Vancouver has lined up a series of events for visitors and cruise passengers. The Squamish Sea to Sky aerial-gondola tram is slated to open in spring 2014. Situated a 40-minute drive from Vancouver – halfway to Whistler – the $22-million facility will take guests on an eight-minute journey 2,800 feet above Howe Sound.
The fully-enclosed gondola cabins will hold up to eight passengers at a time, travelling along a 5.83-acre strip of land situated between Stawamus Chief Provincial Park and Shannon Falls.
The visitor experience will continue at the top of the mountain with viewing platforms, a suspension bridge and hiking trails, as well as a brand-new lodge complete with a restaurant, cultural exhibits and event space. The new gondola is expected to attract approximately 300,000 visitors per year.
According to Tourism Vancouver, this is a cycling city, and thanks to its mild climate pedaling is a year-round activity. With an expanding network of more than 500 kilometers of dedicated bike routes and an array of bike-friendly events (such as the RBC GranFondo Whistler, Global Relay Gastown Grand Prix and more). A number of Vancouver hotels are offering specialty packages andunique experiences.
The Luxury & Supercar Weekend returns to Vancouver for its fourth year Sept. 7 and 8 at double its previous size. Taking place at VanDusen Botanical Garden, the event offers attendees a chance to get up close and personal with luxury supercars, vintage collectibles, electric/hybrids and concept cars. This year’s event will also expand to include the best of air and sea, with luxury boats and helicopters joining the display. Tickets start at $50 (plus tax).
The Vancouver Fringe Festival returns this year from Sept. 5 to 15 with a new name and fresh look. Drawing more than 30,000 attendees, the festival features more than 90 artists from around the world presenting 600-plus shows at a variety of indoor and outdoor stages throughout the city (most venues are on Granville Island, though some are located in downtown Vancouver). One caveat: few, if any, of these works will make it to the big stages in town, so it’s best to get out and see them while you can. Following the main festival, catch "Pick of the Fringe," a round-up of the festival’s most popular acts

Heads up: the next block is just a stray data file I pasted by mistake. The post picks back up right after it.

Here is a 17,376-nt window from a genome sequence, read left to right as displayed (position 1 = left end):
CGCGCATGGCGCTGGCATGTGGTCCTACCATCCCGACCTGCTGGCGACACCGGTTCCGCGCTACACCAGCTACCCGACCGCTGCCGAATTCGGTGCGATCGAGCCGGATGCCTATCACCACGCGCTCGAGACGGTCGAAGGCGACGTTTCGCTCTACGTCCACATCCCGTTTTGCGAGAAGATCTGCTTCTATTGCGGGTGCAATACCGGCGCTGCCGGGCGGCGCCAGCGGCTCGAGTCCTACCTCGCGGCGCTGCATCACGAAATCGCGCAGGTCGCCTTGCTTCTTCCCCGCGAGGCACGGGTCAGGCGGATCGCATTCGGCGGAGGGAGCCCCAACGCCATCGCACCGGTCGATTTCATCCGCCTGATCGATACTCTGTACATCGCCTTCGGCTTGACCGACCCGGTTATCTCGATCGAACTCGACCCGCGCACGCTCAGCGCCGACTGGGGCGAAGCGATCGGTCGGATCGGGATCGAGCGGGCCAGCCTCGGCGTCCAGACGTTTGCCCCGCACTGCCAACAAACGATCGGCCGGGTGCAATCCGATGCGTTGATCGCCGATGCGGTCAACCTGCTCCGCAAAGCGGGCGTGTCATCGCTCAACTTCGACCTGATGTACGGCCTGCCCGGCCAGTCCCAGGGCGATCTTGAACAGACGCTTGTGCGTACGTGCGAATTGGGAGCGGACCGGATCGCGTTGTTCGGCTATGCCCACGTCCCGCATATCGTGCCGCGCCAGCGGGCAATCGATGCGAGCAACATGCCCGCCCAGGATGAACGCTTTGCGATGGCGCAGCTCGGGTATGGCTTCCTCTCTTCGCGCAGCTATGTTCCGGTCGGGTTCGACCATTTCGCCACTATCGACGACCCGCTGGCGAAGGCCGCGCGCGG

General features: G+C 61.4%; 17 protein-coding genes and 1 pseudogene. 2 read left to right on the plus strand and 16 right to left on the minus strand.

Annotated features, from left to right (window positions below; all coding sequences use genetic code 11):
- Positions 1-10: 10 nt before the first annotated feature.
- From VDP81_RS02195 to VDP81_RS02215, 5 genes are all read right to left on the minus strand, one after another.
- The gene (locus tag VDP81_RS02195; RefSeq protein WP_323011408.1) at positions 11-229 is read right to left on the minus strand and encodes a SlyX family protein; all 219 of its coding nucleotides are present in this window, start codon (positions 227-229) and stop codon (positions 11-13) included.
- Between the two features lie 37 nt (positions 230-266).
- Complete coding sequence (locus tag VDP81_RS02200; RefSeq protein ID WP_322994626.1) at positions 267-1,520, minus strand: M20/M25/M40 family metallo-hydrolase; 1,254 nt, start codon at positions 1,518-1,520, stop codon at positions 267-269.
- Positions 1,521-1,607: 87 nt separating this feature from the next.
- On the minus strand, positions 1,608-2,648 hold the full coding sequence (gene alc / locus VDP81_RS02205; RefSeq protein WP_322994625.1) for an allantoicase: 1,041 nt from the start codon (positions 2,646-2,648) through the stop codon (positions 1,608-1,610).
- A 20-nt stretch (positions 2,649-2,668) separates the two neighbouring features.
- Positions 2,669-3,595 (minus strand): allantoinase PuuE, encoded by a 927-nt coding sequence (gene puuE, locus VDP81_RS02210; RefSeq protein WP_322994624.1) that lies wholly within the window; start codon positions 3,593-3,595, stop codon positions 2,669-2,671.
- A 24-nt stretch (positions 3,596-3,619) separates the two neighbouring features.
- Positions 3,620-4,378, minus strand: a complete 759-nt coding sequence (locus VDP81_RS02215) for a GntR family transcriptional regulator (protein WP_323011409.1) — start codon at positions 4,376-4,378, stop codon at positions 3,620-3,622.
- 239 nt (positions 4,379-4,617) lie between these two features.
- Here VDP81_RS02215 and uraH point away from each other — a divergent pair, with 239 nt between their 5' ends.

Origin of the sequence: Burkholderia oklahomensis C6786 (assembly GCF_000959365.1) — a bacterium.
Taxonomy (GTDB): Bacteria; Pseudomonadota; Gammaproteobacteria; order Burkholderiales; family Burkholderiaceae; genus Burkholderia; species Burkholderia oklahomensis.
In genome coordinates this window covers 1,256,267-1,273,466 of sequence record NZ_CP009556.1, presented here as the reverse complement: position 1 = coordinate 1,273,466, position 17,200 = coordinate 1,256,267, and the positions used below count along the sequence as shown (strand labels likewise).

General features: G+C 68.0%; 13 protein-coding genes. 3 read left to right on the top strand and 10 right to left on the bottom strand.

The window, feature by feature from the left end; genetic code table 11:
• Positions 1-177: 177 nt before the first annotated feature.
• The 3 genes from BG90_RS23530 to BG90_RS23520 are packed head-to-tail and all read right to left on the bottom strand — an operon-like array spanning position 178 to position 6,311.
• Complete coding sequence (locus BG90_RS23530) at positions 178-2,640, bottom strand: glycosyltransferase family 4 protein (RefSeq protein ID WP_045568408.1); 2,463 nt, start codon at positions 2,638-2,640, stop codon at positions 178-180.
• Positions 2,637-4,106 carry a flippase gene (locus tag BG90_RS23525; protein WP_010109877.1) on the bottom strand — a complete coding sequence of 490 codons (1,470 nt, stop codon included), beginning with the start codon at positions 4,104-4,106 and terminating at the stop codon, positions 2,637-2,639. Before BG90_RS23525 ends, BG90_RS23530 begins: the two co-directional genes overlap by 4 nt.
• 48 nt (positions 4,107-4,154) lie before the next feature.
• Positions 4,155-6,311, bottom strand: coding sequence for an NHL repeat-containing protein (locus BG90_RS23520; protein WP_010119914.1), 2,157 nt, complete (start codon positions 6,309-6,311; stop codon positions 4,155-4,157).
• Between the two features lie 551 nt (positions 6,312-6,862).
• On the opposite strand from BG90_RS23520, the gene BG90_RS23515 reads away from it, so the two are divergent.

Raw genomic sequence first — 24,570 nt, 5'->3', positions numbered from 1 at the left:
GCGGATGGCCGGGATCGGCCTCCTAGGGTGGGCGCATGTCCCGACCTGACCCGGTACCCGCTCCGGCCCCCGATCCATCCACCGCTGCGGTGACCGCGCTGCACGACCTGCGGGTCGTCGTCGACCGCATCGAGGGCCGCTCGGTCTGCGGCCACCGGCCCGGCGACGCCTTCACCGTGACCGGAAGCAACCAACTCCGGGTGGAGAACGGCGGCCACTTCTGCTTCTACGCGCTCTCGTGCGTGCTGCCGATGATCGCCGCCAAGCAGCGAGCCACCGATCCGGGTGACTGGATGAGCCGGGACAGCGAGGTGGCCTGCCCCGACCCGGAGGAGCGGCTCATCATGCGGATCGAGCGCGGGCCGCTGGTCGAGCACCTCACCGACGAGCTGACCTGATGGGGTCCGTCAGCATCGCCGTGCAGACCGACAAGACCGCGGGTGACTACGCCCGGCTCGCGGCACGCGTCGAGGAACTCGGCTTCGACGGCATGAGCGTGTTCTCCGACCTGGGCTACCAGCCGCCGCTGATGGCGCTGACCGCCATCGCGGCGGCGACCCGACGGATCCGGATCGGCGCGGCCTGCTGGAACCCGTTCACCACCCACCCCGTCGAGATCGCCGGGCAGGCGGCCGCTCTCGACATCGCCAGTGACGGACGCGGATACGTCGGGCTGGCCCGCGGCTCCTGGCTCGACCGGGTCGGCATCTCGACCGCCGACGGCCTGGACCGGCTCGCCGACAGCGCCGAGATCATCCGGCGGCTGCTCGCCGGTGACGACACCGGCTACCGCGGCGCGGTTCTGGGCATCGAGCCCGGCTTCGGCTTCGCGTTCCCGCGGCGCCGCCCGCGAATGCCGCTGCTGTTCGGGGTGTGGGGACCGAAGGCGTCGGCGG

Feast of Fields is a harvest festival and fundraiser that highlights the connection between farm folk, city folk and chefs. With a wine glass and linen napkin in hand, visitors roam the farm sampling various offerings provided by chefs, vintners, brewers, farmers and food artisans from around the province. Tickets are $95 plus tax (must be 19 years or older to attend). This year’s event will be held at Krause Berry Farms and Estate Winery in Langley.
From Sept, 26 to Oct, 11, the Vancouver International Film Festival (VIFF) takes place. It claims to be one of the largest film festivals in North America, screening more than 380 films from 75 countries. The international lineup includes picks from the world’s top film festivals alongside as-yet-undiscovered gems. Attracting a large and enthusiastic audience of film lovers, the festival remains accessible, friendly and culturally diverse.
Vancouver also features many great buildings, including the Marine Building located on Burrard and Hastings streets. It's said to be the city's greatest art deco building, and its design references Aztec pyramids. The building is dressed in ornate decorations depicting the ocean, from ships and star fish to Neptune himself. The lobby is a work of art in itself, with 12 different B.C. hardwoods used in the paneling and the most intricate floor design you’ll ever see. When the Marine Building was built in 1930, it dominated the skyline, and showcased panoramic views in all directions from the top floor.
Another insider tip for visitors? Beware the lure of the Gastown Steam Clock; it was erected in 1977 with the objective of providing something for tourists to visit in Vancouver’s Gastown neighbourhood. A short walk from the clock is Vancouver’s Chinatown neighborhood. It pre-dates the city's incorporation in 1886, and is packed with history at every turn.